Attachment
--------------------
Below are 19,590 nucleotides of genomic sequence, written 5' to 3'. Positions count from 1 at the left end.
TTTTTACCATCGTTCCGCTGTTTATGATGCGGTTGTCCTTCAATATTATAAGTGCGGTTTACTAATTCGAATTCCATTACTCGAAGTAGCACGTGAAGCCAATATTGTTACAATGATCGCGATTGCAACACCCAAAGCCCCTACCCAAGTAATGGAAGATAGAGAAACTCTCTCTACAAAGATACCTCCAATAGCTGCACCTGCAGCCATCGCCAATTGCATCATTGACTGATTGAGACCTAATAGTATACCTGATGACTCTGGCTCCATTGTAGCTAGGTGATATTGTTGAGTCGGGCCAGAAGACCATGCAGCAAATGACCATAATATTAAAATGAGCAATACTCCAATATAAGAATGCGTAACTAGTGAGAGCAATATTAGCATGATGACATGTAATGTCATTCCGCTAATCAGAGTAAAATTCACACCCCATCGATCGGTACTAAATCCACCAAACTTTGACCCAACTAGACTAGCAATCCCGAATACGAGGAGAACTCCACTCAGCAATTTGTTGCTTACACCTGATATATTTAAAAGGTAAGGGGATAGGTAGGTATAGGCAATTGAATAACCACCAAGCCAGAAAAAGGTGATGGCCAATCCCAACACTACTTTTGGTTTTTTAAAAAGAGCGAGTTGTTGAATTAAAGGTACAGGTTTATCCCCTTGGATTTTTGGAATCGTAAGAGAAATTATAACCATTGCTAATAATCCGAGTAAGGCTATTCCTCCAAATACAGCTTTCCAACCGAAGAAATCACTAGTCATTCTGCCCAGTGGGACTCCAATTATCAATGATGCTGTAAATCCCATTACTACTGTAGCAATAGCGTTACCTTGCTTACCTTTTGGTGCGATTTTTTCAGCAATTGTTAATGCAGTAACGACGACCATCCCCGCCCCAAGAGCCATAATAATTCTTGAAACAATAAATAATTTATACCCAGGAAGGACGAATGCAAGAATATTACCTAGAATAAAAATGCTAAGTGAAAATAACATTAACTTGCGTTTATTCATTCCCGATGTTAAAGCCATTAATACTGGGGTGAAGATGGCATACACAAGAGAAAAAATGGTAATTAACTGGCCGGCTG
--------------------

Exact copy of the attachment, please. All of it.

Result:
Below are 19,590 nucleotides of genomic sequence, written 5' to 3'. Positions count from 1 at the left end.
TTTTTACCATCGTTCCGCTGTTTATGATGCGGTTGTCCTTCAATATTATAAGTGCGGTTTACTAATTCGAATTCCATTACTCGAAGTAGCACGTGAAGCCAATATTGTTACAATGATCGCGATTGCAACACCCAAAGCCCCTACCCAAGTAATGGAAGATAGAGAAACTCTCTCTACAAAGATACCTCCAATAGCTGCACCTGCAGCCATCGCCAATTGCATCATTGACTGATTGAGACCTAATAGTATACCTGATGACTCTGGCTCCATTGTAGCTAGGTGATATTGTTGAGTCGGGCCAGAAGACCATGCAGCAAATGACCATAATATTAAAATGAGCAATACTCCAATATAAGAATGCGTAACTAGTGAGAGCAATATTAGCATGATGACATGTAATGTCATTCCGCTAATCAGAGTAAAATTCACACCCCATCGATCGGTACTAAATCCACCAAACTTTGACCCAACTAGACTAGCAATCCCGAATACGAGGAGAACTCCACTCAGCAATTTGTTGCTTACACCTGATATATTTAAAAGGTAAGGGGATAGGTAGGTATAGGCAATTGAATAACCACCAAGCCAGAAAAAGGTGATGGCCAATCCCAACACTACTTTTGGTTTTTTAAAAAGAGCGAGTTGTTGAATTAAAGGTACAGGTTTATCCCCTTGGATTTTTGGAATCGTAAGAGAAATTATAACCATTGCTAATAATCCGAGTAAGGCTATTCCTCCAAATACAGCTTTCCAACCGAAGAAATCACTAGTCATTCTGCCCAGTGGGACTCCAATTATCAATGATGCTGTAAATCCCATTACTACTGTAGCAATAGCGTTACCTTGCTTACCTTTTGGTGCGATTTTTTCAGCAATTGTTAATGCAGTAACGACGACCATCCCCGCCCCAAGAGCCATAATAATTCTTGAAACAATAAATAATTTATACCCAGGAAGGACGAATGCAAGAATATTACCTAGAATAAAAATGCTAAGTGAAAATAACATTAACTTGCGTTTATTCATTCCCGATGTTAAAGCCATTAATACTGGGGTGAAGATGGCATACACAAGAGAAAAAATGGTAATTAACTGGCCGGCTG